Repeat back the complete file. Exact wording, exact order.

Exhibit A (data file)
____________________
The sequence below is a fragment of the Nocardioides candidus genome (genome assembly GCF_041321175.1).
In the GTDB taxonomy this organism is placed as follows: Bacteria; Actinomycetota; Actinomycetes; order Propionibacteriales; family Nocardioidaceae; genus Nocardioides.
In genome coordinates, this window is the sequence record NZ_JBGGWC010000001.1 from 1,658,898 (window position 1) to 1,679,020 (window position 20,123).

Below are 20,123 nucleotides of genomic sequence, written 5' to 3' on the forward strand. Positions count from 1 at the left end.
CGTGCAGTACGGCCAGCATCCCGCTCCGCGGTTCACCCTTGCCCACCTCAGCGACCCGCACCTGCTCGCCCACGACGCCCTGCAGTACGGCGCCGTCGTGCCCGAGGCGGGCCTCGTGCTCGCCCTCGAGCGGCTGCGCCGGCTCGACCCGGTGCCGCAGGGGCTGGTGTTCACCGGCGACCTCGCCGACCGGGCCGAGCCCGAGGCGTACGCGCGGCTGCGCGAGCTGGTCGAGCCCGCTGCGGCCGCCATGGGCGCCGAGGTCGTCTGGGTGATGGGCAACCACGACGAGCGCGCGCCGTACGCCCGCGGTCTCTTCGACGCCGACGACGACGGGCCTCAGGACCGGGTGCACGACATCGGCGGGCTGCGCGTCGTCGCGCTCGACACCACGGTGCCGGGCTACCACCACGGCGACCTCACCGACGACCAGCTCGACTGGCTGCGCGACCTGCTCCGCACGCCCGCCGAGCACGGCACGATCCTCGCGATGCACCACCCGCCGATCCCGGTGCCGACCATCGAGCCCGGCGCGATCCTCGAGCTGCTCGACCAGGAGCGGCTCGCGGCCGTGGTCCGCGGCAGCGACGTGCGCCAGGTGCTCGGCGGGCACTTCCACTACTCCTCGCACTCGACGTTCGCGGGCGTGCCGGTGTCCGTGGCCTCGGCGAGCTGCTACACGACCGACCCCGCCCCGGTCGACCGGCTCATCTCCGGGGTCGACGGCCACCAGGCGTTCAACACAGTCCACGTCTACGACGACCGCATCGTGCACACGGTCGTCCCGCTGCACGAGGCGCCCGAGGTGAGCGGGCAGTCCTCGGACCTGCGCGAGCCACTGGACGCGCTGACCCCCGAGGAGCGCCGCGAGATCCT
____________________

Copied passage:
The sequence below is a fragment of the Nocardioides candidus genome (genome assembly GCF_041321175.1).
In the GTDB taxonomy this organism is placed as follows: Bacteria; Actinomycetota; Actinomycetes; order Propionibacteriales; family Nocardioidaceae; genus Nocardioides.
In genome coordinates, this window is the sequence record NZ_JBGGWC010000001.1 from 1,658,898 (window position 1) to 1,679,020 (window position 20,123).

Below are 20,123 nucleotides of genomic sequence, written 5' to 3' on the forward strand. Positions count from 1 at the left end.
CGTGCAGTACGGCCAGCATCCCGCTCCGCGGTTCACCCTTGCCCACCTCAGCGACCCGCACCTGCTCGCCCACGACGCCCTGCAGTACGGCGCCGTCGTGCCCGAGGCGGGCCTCGTGCTCGCCCTCGAGCGGCTGCGCCGGCTCGACCCGGTGCCGCAGGGGCTGGTGTTCACCGGCGACCTCGCCGACCGGGCCGAGCCCGAGGCGTACGCGCGGCTGCGCGAGCTGGTCGAGCCCGCTGCGGCCGCCATGGGCGCCGAGGTCGTCTGGGTGATGGGCAACCACGACGAGCGCGCGCCGTACGCCCGCGGTCTCTTCGACGCCGACGACGACGGGCCTCAGGACCGGGTGCACGACATCGGCGGGCTGCGCGTCGTCGCGCTCGACACCACGGTGCCGGGCTACCACCACGGCGACCTCACCGACGACCAGCTCGACTGGCTGCGCGACCTGCTCCGCACGCCCGCCGAGCACGGCACGATCCTCGCGATGCACCACCCGCCGATCCCGGTGCCGACCATCGAGCCCGGCGCGATCCTCGAGCTGCTCGACCAGGAGCGGCTCGCGGCCGTGGTCCGCGGCAGCGACGTGCGCCAGGTGCTCGGCGGGCACTTCCACTACTCCTCGCACTCGACGTTCGCGGGCGTGCCGGTGTCCGTGGCCTCGGCGAGCTGCTACACGACCGACCCCGCCCCGGTCGACCGGCTCATCTCCGGGGTCGACGGCCACCAGGCGTTCAACACAGTCCACGTCTACGACGACCGCATCGTGCACACGGTCGTCCCGCTGCACGAGGCGCCCGAGGTGAGCGGGCAGTCCTCGGACCTGCGCGAGCCACTGGACGCGCTGACCCCCGAGGAGCGCCGCGAGATCCT